Antonio Brown is the latest player Bill Belichick and the New England Patriots have taken a punt on.
Seven-time Pro Bowler Brown is certainly not a risk when it comes to production but his acrimonious exits from Pittsburgh and Oakland means Belichick is rolling the dice again on a free agent with character concerns.
More often than not, though, Belichick gets it right – he has six Super Bowl rings as the Pats’ head coach and de facto general manager after all.
Here we take a look at Belichick’s personnel gambles to see which were hits and which were misses.
RODNEY HARRISON, 2003 (VERDICT: HIT)
Harrison was one of the most-fined players in NFL history when with the San Diego Chargers following a series of illegal hits, but New England took a chance in 2003 and reaped the rewards.
The hard-hitting safety replaced Lawyer Milloy in New England’s secondary and was part of two Super Bowl-winning teams.
Bitter at chargers for what ? They did me a favor pic.twitter.com/z7ePigv0mj
— Rodney Harrison (@Rodney_Harrison) August 30, 2016
COREY DILLON, 2004 (VERDICT: HIT)
Running back Dillon was approaching 30 and coming off the first down year of his career when the Patriots parted with a second-round pick to bring him to Foxborough.
Having made no secret of his desire to play elsewhere, Dillon proved his 2003 season was a mere blip, rushing for 37 scores and winning a Super Bowl during his three years with Belichick.
WES WELKER, 2007 (VEDICT: HIT)
There were no character concerns over Welker, yet New England’s decision to part with second and seventh-round picks appeared bold given the undrafted receiver had tallied just 1,121 yards and one touchdown in three seasons in the league.
Belichick saw the potential, though, and Welker caught more passes than any player in the league in his six seasons with the Patriots, while he was also named to the Pro Bowl in each of those half-a-dozen campaigns.
Great shot of Welker’s 1st half TD: pic.twitter.com/9zsPCSYp
— New England Patriots (@Patriots) October 14, 2012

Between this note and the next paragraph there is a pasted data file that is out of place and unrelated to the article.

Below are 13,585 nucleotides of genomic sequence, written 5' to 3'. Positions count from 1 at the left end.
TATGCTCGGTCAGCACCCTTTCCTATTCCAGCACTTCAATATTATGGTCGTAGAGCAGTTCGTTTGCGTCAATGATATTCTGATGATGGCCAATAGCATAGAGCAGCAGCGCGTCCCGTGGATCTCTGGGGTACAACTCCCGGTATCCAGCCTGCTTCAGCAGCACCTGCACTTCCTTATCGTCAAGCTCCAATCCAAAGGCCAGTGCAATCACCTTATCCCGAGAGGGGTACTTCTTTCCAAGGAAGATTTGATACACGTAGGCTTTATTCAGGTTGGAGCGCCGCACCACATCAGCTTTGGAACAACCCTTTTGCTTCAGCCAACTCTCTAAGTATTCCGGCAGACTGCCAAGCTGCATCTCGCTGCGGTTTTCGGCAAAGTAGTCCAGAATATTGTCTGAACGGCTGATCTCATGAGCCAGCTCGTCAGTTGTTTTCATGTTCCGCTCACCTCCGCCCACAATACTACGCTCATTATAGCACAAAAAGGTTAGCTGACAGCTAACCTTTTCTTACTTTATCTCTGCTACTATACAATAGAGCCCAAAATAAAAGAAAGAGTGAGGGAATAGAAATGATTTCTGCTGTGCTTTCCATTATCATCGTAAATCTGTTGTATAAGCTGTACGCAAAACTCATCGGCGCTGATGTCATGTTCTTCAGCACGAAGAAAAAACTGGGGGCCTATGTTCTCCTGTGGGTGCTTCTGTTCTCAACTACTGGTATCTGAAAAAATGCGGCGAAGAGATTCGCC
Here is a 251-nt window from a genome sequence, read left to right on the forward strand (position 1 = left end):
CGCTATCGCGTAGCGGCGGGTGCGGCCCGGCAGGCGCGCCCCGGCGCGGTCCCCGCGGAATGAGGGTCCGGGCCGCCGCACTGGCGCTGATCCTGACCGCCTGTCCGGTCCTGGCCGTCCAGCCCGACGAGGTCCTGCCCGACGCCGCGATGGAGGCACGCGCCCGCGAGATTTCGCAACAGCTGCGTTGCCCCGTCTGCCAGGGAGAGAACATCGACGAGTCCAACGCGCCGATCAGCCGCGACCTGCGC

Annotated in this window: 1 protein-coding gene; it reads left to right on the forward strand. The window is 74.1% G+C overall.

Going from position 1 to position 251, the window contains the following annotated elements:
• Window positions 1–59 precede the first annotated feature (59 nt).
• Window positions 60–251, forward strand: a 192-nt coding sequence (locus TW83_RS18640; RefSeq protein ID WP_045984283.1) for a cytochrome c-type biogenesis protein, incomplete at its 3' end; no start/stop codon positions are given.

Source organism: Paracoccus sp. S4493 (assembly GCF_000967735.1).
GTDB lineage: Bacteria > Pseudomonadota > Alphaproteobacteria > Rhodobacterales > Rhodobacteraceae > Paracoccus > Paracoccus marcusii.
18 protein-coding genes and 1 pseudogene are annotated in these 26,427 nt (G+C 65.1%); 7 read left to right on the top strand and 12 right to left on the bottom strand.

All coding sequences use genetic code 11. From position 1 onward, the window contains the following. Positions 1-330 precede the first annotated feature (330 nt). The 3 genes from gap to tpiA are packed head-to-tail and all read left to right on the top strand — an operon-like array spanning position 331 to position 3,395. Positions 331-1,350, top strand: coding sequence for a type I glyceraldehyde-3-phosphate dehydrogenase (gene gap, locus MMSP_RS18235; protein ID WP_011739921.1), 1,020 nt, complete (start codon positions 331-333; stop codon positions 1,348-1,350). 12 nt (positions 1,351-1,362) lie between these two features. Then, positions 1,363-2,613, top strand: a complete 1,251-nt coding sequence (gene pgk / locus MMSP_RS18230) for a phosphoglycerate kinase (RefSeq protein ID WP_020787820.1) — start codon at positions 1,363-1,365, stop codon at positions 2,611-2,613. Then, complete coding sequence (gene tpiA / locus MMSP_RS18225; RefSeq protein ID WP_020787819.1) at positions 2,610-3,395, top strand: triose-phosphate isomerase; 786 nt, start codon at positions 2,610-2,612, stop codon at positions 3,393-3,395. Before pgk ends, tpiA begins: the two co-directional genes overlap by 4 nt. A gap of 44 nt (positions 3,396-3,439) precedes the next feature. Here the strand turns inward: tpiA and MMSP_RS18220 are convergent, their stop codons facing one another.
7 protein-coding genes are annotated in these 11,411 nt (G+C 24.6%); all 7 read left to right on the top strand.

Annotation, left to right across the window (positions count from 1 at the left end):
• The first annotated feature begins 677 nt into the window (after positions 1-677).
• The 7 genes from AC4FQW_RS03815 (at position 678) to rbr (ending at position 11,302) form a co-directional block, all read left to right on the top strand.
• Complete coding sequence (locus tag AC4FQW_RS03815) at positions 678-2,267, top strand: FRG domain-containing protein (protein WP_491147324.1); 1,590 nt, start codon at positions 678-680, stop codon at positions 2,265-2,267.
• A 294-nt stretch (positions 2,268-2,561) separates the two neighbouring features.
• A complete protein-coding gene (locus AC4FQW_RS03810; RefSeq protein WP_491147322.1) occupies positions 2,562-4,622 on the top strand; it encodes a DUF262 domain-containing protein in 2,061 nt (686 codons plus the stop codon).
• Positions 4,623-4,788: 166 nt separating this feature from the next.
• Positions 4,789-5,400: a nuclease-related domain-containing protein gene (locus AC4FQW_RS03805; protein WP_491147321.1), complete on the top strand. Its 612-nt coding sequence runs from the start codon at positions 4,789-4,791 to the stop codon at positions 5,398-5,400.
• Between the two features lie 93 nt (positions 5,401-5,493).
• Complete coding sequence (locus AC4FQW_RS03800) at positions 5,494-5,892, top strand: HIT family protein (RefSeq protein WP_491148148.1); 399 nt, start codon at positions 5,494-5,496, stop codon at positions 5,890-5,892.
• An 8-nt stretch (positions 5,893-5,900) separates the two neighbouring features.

RANDY MOSS, 2007 (VERDICT: HIT)
Acquiring a disgruntled but extremely talented receiver from the Raiders? New England have been here before.
In 2007, New England traded for Moss, who had courted controversy in Minnesota and then outstayed his welcome in Oakland, and he proved to be the final piece of the jigsaw for one of the greatest offenses ever.
He brought in 23 touchdowns in his first year (a figure that remains a single-season record) as the 16-0 Pats went to the Super Bowl only to be beaten by the New York Giants. Moss led the league in receiving scores again in 2009 (finishing in a tie with Vernon Davis and Larry Fitzgerald on 13) before he was sent back to Minnesota – with Belichick again judging when the time was right to move on from the future Hall of Famer.
ALBERT HAYNESWORTH, 2011 (VERDICT: MISS)
Two years after signing a seven-year, $100million deal with the Washington Redskins, defensive lineman Haynesworth was traded to New England for a fifth-round pick having failed to make an impression in the capital amid concerns over his attitude and fitness.
His time with New England was also short-lived, though, with Haynesworth waived less than four months after signing having clashed with assistant Pepper Johnson. He would play just seven more games in the NFL.
CHAD OCHOCINCO, 2011 (VERDICT: MISS)
One of the NFL’s biggest characters hardly seemed suited to ‘The Patriot Way’. Wide-out Ochocinco, formerly Johnson until he changed his name to correspond with his jersey number – a move he later reversed, was brash – once wearing a jacket that suggested he was a future Hall of Famer – but productive, with seven 1,000-yard seasons in his 10 years in the league.
— NFL (@NFL) January 9, 2018
Ochocinco joined New England on the same day as Haynesworth in 2011 and cost the Patriots two draft picks. However, he lasted only one season, making 15 catches for 276 yards and one touchdown in what proved to be his final NFL stop.
AQIB TALIB, 2012 (VERDICT: HIT)
A former first-round pick, Talib was considered surplus to requirements in Tampa Bay after his time with the Buccaneers was blighted by off-field issues.
The cornerback’s New England debut was delayed by a suspension for violating the league’s policy on performance enhancing substances, but Talib made his first Pro Bowl in 2013 before leaving for Denver – where he won a Super Bowl ring – in free agency.
JOSH GORDON, 2018 (VERDICT: JURY’S STILL OUT)
Gordon and Brown will be in the same offense in 2019, having led the NFL in receiving yards in 2013 and 2014 respectively.
There were red flags against Gordon coming out of college after he failed a drugs test and was kicked off Baylor’s team.
He has continued to be troubled by his demons and has served multiple suspensions in the NFL, including one last season, but is now back with New England and will surely be a hit if he plays enough games.